Memphis was the worst.
It was a bachannal, a festival of evil — over 50 years later I can’t hear the word “Memphis” and not see the duplex on the corner, about a mile & a half from Graceland, empty lot filled with dandelions across the street, the blacktopped street in front.
We’re standing in our Wisconsin driveway by our wonderful 1950’s car Gertrude. The sun is shining brightly down on us, not a cloud in my memory in that sky. “Get in,” our father says.
“Where are we going?”
“To Memphis, Tennessee!” our father exclaims with a broad smile. “We’re moving!”
We’d been living with our mother’s sister in recent months, only five, six, seven? short blocks away. This is the first time I can remember being back to our house for several months.
“What are we going to do there?” I ask.
“Live!” our father laughs. “I’m going to go into business with [a friend], I’ve always wanted to do that but when your mother was alive, she wouldn’t let me, said we had kids to feed, it wasn’t practical — now I can do it!” He was all wide smiles.
I can still see my facial expression clearly, as if outside myself? Slightly stunned-looking, I was.
“Is our stuff in the trunk already?” I ask.
My father: “What stuff?”
“Um, the kids’ toys and, our clothes and all?”
“We don’t have room for toys, I threw them all out,” says our father. “Come on,” he nods toward Gertrude; “Get in now.” He is merry. Gleeful?
We climbed into Gertrude, Pete, the oldest, and me, Sally, Sharon, five-year-old Phil, the youngest. I can’t see the others’ faces in my memory, just my own, all worry & concern. What will Phillip play with? What will the girls play with?! He threw our dolls out?!
We stop mid-day at a a nice family-type restaurant and we eat well and our father is still cheery. It’s starting to feel like a fun adventure.
Dark comes and we are driving along a narrow rural road that winds in undulation amidst fields filled with trees here, corn there, and tall weeds. My father stops the car and instructs Sally & Sharon to get out. I am shocked. I reach to block their exit.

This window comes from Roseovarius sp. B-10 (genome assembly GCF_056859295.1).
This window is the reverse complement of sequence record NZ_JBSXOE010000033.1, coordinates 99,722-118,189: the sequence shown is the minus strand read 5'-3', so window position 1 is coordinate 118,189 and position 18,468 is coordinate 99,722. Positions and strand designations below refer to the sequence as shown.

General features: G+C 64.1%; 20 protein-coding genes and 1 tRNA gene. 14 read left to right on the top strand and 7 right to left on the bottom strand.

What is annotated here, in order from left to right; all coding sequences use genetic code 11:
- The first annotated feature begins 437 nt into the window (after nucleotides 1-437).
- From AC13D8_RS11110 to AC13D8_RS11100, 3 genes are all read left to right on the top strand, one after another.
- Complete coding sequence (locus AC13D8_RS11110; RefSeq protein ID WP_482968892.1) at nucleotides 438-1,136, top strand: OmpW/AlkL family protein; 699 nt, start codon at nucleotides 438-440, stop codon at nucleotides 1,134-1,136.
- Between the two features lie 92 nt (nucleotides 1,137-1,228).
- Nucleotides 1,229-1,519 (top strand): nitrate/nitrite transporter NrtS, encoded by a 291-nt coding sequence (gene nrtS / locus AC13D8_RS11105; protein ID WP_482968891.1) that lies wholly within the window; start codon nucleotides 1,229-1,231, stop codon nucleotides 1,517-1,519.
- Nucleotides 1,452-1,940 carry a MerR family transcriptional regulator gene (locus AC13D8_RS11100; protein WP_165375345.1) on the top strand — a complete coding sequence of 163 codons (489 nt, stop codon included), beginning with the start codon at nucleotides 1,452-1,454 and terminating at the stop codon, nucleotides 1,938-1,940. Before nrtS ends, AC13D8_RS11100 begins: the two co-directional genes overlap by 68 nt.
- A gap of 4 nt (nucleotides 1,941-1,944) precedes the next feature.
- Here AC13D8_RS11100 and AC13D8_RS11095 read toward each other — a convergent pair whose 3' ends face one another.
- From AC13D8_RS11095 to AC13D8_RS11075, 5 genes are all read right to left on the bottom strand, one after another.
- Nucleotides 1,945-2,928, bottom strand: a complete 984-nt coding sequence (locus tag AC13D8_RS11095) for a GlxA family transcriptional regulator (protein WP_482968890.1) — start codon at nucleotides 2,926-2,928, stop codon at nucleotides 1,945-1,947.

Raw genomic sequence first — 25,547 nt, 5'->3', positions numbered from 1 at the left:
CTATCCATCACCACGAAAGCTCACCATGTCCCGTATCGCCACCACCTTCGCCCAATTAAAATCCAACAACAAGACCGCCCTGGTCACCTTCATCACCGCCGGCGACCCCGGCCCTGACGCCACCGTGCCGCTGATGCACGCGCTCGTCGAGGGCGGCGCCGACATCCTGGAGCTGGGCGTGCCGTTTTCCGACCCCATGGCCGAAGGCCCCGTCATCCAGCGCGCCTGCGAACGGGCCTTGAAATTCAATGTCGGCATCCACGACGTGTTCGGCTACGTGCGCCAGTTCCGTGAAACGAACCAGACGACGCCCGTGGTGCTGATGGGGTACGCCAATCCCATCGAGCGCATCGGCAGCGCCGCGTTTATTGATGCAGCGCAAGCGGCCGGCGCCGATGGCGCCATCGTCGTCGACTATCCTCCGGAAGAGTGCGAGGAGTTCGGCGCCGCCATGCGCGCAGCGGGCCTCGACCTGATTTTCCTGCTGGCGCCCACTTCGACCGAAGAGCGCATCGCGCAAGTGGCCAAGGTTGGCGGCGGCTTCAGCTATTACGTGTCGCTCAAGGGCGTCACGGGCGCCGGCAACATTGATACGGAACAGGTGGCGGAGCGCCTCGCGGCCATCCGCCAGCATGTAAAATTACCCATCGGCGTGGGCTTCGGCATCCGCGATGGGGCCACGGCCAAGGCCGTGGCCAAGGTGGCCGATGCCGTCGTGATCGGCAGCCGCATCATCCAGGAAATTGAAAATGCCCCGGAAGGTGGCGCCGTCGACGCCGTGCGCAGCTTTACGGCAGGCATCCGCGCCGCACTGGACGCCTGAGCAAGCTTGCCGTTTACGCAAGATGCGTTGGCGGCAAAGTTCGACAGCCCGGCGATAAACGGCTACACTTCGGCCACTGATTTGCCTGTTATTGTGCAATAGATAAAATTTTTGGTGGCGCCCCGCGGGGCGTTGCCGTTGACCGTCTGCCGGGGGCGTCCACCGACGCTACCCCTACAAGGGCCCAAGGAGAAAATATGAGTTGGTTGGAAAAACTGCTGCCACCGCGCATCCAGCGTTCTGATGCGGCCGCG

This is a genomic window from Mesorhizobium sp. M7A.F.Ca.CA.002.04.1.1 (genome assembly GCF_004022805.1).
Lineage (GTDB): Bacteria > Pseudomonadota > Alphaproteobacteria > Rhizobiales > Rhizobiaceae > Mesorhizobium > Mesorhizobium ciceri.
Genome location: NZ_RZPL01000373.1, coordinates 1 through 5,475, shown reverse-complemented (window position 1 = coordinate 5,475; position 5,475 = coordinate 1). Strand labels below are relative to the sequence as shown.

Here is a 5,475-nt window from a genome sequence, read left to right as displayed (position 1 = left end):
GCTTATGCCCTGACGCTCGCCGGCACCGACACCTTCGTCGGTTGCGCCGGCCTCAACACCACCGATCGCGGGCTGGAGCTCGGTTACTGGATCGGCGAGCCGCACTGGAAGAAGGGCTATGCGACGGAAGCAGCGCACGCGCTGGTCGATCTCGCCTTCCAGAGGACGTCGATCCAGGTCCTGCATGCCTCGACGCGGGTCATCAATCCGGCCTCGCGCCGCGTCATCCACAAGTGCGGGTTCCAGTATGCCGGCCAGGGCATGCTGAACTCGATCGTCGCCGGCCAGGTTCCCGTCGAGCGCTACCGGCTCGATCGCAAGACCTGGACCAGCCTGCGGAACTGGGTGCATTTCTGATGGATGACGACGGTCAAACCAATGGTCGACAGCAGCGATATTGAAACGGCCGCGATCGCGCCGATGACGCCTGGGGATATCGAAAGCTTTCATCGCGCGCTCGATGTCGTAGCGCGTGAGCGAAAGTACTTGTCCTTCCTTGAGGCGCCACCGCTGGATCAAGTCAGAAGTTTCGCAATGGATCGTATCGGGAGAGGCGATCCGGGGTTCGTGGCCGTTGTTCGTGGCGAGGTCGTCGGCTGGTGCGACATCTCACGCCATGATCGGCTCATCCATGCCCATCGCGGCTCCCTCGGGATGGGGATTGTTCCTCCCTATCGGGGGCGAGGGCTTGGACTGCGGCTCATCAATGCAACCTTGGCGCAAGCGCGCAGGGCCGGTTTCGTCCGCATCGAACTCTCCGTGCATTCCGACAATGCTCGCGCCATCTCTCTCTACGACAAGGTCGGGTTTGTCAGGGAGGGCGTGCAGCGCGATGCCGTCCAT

“What?!” I challenge our father.
He says something like Relax, or, Don’t worry!, to me. “We’re going to stop for the night at a motel ahead but it’s too expensive to pay for all of you. The girls can walk to it from here and go straight to our room — that way I won’t be charged for them.”
“How will they know where to go?!” I ask.
“I’ll be watching for them.” He rolls his eyes at my silliness. I’m a “worrywort.”
“What if someone grabs them along the way?! What if they get lost?!” I am beside myself. “The girls” are only eight & 10. (At 12, I am at least 10, 15 years older than them.)
He turns to Sharon & Sally, exasperrated. “Get out of the car and just walk straight down this road — you will see a motel eventually. There are no other houses, businesses, buildings: nothing. Just walk straight. I’ll have my eye out for you.”
Our father is crazy, I now know.
The girls are so much more compliant than me. “Minding” him, they get out of the car. They are standing by the side of the road as we drive off. They start to walk.
I look back at them as long as I can see them before the winding road removes them from my sight. Their long cotton nightgowns and pale skin make them look like ghost figures in the night.